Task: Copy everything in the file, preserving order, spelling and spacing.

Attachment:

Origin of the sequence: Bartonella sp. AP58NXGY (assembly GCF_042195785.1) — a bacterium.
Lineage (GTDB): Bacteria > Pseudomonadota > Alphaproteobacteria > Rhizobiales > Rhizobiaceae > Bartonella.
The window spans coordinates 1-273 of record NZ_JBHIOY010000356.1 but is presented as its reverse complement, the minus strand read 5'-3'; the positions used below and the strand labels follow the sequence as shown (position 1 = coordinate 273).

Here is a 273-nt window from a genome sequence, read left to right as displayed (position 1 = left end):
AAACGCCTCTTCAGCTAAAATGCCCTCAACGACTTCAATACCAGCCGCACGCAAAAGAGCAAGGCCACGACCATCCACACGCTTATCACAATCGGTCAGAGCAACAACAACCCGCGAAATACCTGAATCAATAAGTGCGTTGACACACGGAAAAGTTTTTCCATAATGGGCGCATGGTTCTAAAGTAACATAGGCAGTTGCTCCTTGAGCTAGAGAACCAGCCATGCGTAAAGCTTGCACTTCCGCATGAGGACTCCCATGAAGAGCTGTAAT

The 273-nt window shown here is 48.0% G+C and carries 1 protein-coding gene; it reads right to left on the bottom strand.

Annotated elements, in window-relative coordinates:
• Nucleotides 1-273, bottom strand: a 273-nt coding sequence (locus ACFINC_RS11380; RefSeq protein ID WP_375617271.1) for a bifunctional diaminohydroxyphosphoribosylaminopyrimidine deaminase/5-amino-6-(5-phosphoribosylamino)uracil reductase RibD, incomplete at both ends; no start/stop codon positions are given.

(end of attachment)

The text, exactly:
Origin of the sequence: Bartonella sp. AP58NXGY (assembly GCF_042195785.1) — a bacterium.
Lineage (GTDB): Bacteria > Pseudomonadota > Alphaproteobacteria > Rhizobiales > Rhizobiaceae > Bartonella.
The window spans coordinates 1-273 of record NZ_JBHIOY010000356.1 but is presented as its reverse complement, the minus strand read 5'-3'; the positions used below and the strand labels follow the sequence as shown (position 1 = coordinate 273).

Here is a 273-nt window from a genome sequence, read left to right as displayed (position 1 = left end):
AAACGCCTCTTCAGCTAAAATGCCCTCAACGACTTCAATACCAGCCGCACGCAAAAGAGCAAGGCCACGACCATCCACACGCTTATCACAATCGGTCAGAGCAACAACAACCCGCGAAATACCTGAATCAATAAGTGCGTTGACACACGGAAAAGTTTTTCCATAATGGGCGCATGGTTCTAAAGTAACATAGGCAGTTGCTCCTTGAGCTAGAGAACCAGCCATGCGTAAAGCTTGCACTTCCGCATGAGGACTCCCATGAAGAGCTGTAAT

The 273-nt window shown here is 48.0% G+C and carries 1 protein-coding gene; it reads right to left on the bottom strand.

Annotated elements, in window-relative coordinates:
• Nucleotides 1-273, bottom strand: a 273-nt coding sequence (locus ACFINC_RS11380; RefSeq protein ID WP_375617271.1) for a bifunctional diaminohydroxyphosphoribosylaminopyrimidine deaminase/5-amino-6-(5-phosphoribosylamino)uracil reductase RibD, incomplete at both ends; no start/stop codon positions are given.